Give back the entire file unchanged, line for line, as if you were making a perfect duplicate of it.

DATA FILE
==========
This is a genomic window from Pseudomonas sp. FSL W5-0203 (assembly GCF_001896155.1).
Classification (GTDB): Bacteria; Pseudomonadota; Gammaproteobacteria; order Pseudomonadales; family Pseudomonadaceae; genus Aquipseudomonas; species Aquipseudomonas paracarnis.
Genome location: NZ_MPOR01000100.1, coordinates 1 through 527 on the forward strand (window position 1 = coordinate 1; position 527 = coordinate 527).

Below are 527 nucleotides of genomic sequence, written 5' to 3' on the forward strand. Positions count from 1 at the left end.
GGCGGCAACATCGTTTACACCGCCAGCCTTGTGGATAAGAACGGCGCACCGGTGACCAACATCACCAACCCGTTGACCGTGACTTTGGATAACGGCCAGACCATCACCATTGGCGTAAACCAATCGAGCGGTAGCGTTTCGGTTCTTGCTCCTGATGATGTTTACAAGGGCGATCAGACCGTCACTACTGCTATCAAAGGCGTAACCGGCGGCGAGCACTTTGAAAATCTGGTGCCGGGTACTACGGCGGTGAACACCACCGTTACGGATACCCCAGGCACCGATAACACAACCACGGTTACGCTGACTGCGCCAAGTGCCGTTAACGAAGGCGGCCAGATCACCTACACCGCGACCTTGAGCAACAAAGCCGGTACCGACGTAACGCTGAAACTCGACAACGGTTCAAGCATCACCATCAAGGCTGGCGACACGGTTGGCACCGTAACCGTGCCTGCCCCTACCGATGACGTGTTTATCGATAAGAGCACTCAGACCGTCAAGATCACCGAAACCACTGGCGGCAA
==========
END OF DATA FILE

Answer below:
This is a genomic window from Pseudomonas sp. FSL W5-0203 (assembly GCF_001896155.1).
Classification (GTDB): Bacteria; Pseudomonadota; Gammaproteobacteria; order Pseudomonadales; family Pseudomonadaceae; genus Aquipseudomonas; species Aquipseudomonas paracarnis.
Genome location: NZ_MPOR01000100.1, coordinates 1 through 527 on the forward strand (window position 1 = coordinate 1; position 527 = coordinate 527).

Below are 527 nucleotides of genomic sequence, written 5' to 3' on the forward strand. Positions count from 1 at the left end.
GGCGGCAACATCGTTTACACCGCCAGCCTTGTGGATAAGAACGGCGCACCGGTGACCAACATCACCAACCCGTTGACCGTGACTTTGGATAACGGCCAGACCATCACCATTGGCGTAAACCAATCGAGCGGTAGCGTTTCGGTTCTTGCTCCTGATGATGTTTACAAGGGCGATCAGACCGTCACTACTGCTATCAAAGGCGTAACCGGCGGCGAGCACTTTGAAAATCTGGTGCCGGGTACTACGGCGGTGAACACCACCGTTACGGATACCCCAGGCACCGATAACACAACCACGGTTACGCTGACTGCGCCAAGTGCCGTTAACGAAGGCGGCCAGATCACCTACACCGCGACCTTGAGCAACAAAGCCGGTACCGACGTAACGCTGAAACTCGACAACGGTTCAAGCATCACCATCAAGGCTGGCGACACGGTTGGCACCGTAACCGTGCCTGCCCCTACCGATGACGTGTTTATCGATAAGAGCACTCAGACCGTCAAGATCACCGAAACCACTGGCGGCAA